The student news site of Carlmont High School in Belmont, California.

Scot Scoop News

The student news site of Carlmont High School in Belmont, California.

Scot Scoop News

The student news site of Carlmont High School in Belmont, California.

Scot Scoop News

Students scramble to boost grades as the semester closes

Benjamin Taylor
Carlmont student Nathaniel Dempsey working on an extra credit opportunity in class right before it is due. “I had forgotten about this extra credit opportunity to write a speech for Memorial Day. It just slipped my mind because I’ve practically finished history,” Dempsey said.

A flurry of effort from Carlmont students arises to raise grades as the semester ends, despite common time management problems earlier in the year.

Towards the end of the semester, many students are working to try and improve their grades. Some are trying to make up work they still need to do, while others focus on maintaining grades they already have. All students are putting in effort to make sure the work they have put in this semester pays off.

“I’ve been focusing on schoolwork, getting my homework done, and studying for my upcoming final in math,” said junior Anthony Camisa.

Similar to many students, Camisa has been working to make up some missing assignments he has acquired.

“When I have missing assignments, it’s mostly because I was lazy, lazy, lazy, as well as sometimes forgetting to do them and a larger workload,” Camisa said. “I’ve been behind, and it’s been hard for me to catch up this year.”

A common reason for a high level of missing assignments is procrastination. Procrastination is a prevalent problem; according to Magoosh, an online test preparation company, 86% of high school students procrastinate on assignments. Thus, occasional procrastination in students is expected. However, for some, it can be a far worse problem.

“I procrastinate a lot. My procrastination is probably worse than 99% of people at school,” said sophomore Nathaniel Dempsey.

Dempsey recognizes the problem and wishes to change. However, changing is a lot easier said than done.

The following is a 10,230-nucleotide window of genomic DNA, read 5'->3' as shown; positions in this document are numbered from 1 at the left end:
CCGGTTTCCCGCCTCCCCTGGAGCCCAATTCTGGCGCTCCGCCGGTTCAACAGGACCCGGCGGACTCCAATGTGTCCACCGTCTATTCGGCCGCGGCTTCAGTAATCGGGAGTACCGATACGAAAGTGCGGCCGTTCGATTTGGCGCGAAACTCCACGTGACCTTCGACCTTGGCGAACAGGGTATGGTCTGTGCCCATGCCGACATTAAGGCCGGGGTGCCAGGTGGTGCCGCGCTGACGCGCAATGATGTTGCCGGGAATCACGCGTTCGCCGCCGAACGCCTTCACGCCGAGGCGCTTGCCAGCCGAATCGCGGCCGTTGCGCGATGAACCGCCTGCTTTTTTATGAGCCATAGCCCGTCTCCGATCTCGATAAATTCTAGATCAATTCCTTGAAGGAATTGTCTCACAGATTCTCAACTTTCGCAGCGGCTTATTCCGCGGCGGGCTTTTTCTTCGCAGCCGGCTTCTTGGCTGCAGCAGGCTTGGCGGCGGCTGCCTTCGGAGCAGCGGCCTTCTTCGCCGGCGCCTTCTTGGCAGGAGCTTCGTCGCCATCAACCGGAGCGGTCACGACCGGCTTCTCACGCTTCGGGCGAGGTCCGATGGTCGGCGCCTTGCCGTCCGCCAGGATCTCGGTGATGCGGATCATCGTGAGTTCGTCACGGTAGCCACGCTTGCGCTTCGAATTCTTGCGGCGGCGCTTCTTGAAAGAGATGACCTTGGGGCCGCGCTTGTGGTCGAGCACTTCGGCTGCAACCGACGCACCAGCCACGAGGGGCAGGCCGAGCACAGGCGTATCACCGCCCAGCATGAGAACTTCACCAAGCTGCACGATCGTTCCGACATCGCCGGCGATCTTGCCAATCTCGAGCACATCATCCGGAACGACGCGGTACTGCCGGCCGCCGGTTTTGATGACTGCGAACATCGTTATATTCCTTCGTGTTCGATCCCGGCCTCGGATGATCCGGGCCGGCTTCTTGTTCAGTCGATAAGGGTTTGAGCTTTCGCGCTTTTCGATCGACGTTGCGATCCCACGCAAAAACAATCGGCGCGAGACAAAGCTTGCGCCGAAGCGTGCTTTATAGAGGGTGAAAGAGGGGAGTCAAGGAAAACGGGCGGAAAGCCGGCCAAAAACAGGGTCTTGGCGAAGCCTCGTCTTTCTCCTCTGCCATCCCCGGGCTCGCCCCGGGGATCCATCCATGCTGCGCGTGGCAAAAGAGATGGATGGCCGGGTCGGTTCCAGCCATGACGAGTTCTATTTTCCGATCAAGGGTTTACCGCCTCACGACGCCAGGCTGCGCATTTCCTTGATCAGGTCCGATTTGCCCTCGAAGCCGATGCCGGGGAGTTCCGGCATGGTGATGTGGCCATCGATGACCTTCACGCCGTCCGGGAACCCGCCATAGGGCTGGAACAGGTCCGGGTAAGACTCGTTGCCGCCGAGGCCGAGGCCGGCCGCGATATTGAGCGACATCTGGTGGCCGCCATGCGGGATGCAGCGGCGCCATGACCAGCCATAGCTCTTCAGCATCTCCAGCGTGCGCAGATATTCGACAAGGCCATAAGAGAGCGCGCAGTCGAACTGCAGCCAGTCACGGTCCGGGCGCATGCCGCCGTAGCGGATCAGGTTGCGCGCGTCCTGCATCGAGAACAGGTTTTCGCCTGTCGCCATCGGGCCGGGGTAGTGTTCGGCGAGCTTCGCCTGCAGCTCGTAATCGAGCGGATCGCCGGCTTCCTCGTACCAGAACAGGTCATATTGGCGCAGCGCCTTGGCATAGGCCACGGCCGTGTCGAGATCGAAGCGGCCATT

“How are you able to change it if that’s your nature? I’m just going to procrastinate trying to change it,” Dempsey said.

Managing time and eliminating procrastination is a large part of being a high schooler. This time management requirement can make adjusting to the new workload challenging.

“Last year was a walk in the park compared to this year. I used to not know what to do with my time, but now I’m hoping for free time each week,” said freshman Roman Starace.

Starace has continued to improve his time management skills as the year went on. However, the end of the semester and school year serve as some pushback.

“I’m waiting for it to be summer, so I’ve lost a lot of motivation, and I’m not as efficient,” Starace said.

The end of the school year also serves as a reflection point and a time to plan for improvement in the following year.

“For next year, I’m focusing on improving my time management, planning out my days to decide what I need to get done and by what time while still having time to hang out with my friends,” Camisa said.

Despite the end of Advanced Placement (AP) testing season and the proximity to summer, finals and other assignments remain.

“I have a lot going on. I had a test today, even though it’s review week. Tomorrow, I have my final for computer science,” Dempsey said.

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About the Contributor
Benjamin Taylor
Benjamin Taylor, Staff Writer
Benjamin Taylor (Class of 2026) is a staff writer for Scot Scoop. In his free time, he enjoys playing baseball and listening to music. He is looking forward to expanding his skills and growing as a writer  

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